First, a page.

The Mister - E L James Page 0,1

hours of the morning. It’s my favorite recreational activity and gives me something to do—someone to do. Fucking keeps me fit, and in the throes of passion I learn all I need to know about a woman—how to make her sweat and if she screams or cries when she comes.

Caroline is a crier.

Caroline has just lost her husband.


And I’ve lost my big brother, my only guiding light for the last few years.


Closing my eyes, I see Kit’s pale, dead face once more, and his loss is a yawning space within me.

An irreplaceable loss.

Why the hell was he riding his motorcycle on that bleak and icy night? It’s beyond comprehension. Kit is—was—the sane one, the safe pair of hands, Lord Reliable himself. Between the two of us, it was Kit who brought honor to our family name, upheld its reputation, and behaved responsibly. He held down a job in the City and managed the substantial family business as well. He didn’t make rash decisions, he didn’t drive like a madman. He was the sensible brother. He stepped up, not down. He was not the prodigal mess that I am. No, I’m the other side of Kit’s coin. My specialty is being the black sheep of the family. No one has any expectations of me, I make sure of that. Always.

I sit up, my mood grim in the harsh morning light. It’s time to hit the basement gym. Running, fucking, and fencing, they all keep me in shape.

* * *

With dance music hammering in my ears and sweat rolling down my back, I drag air into my lungs. The pounding of my feet on the treadmill clears my mind as I concentrate on pushing my body to its limits. Usually when I run, I’m focused and grateful that at last I feel something—even if it’s just the pain of bursting lungs and limbs. Today I don’t want to feel anything, not after this fuck-awful week. All I want is the physical pain of exertion and endurance. Not the pain of loss.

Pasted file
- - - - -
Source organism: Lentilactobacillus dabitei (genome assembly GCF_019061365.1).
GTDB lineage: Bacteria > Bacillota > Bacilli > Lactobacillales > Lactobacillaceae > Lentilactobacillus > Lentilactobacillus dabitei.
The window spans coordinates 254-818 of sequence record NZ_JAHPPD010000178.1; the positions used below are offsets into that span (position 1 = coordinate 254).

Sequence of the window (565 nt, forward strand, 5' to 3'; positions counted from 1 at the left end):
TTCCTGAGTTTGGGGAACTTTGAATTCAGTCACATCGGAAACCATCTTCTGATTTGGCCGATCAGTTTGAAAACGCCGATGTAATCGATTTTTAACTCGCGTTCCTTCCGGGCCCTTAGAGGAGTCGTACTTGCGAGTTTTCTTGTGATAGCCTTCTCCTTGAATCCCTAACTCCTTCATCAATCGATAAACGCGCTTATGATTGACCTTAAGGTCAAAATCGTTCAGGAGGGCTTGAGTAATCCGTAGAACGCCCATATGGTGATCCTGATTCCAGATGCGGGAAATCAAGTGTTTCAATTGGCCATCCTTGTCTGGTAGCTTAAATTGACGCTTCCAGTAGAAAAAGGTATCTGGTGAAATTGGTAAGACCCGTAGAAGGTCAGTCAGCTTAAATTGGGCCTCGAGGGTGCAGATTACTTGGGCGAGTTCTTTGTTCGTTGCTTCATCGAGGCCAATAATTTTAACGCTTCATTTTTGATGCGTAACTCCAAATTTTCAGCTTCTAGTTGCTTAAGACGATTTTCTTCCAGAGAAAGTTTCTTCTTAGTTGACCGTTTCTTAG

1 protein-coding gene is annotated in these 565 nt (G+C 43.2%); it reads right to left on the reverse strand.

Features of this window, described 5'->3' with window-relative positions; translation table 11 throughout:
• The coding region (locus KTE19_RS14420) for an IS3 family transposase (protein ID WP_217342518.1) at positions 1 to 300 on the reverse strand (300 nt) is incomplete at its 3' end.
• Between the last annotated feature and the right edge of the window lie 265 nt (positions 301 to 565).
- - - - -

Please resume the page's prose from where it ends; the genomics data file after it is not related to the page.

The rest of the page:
Run. Breathe. Run. Breathe.

Don’t think about Kit. Don’t think about Caroline.

Run. Run. Run.

As I cool down, the treadmill slows, and I jog through the final stretch of my five-mile sprint, allowing my feverish thoughts to return. For the first time in a long time, I have a great deal to do.

Before Kit’s demise my days were spent recovering from the night before and planning the next night’s entertainment. And that was about it. That was my life. I don’t like to shine a light on the vacuity of my existence. But deep down I know how bloody useless I am. Access to a healthy trust fund since I turned twenty-one means I’ve never done a serious day’s work in my life. Unlike my older brother. He worked hard, but then again he had no choice.

Today, however, will be different. I’m the executor of Kit’s will, which is a joke. Choosing me was his last laugh, I’m sure—but now that he’s interred in the family vault, the will has to be read and…well, executed.

And Kit died leaving no heirs.

I shudder as the treadmill comes to a stop. I don’t want to think about the implications. I’m not ready.

Grabbing my iPhone, I swing a towel around my neck and jog back upstairs to my flat on the sixth floor.

Stripping off my clothes, I discard them in the bedroom and head into the en suite bathroom. Beneath the shower, as I wash my hair, I consider how to deal with Caroline. We’ve known each other since our early schooldays. We each recognized a kindred spirit, and it drew us together, two thirteen-year-old boarders with divorced parents. I was the new boy and she took me under her wing. We became inseparable. She is and always will be my first love, my first fuck…my disastrous first fuck. And years later she’d chosen my brother, not me. But in spite of all that, we managed to remain good friends and keep our hands off each other—until Kit’s death.

Shit. It has to stop. I don’t want or need the complication. As I shave, solemn green eyes blaze back at me. Don’t fuck it up with Caroline. She’s one of your few friends. She’s your best friend. Talk to her. Reason with her. She knows we’re incompatible. I nod at my reflection, feeling more resolved about her, and wipe my face free of foam. Tossing the towel onto the floor, I head into the dressing room. There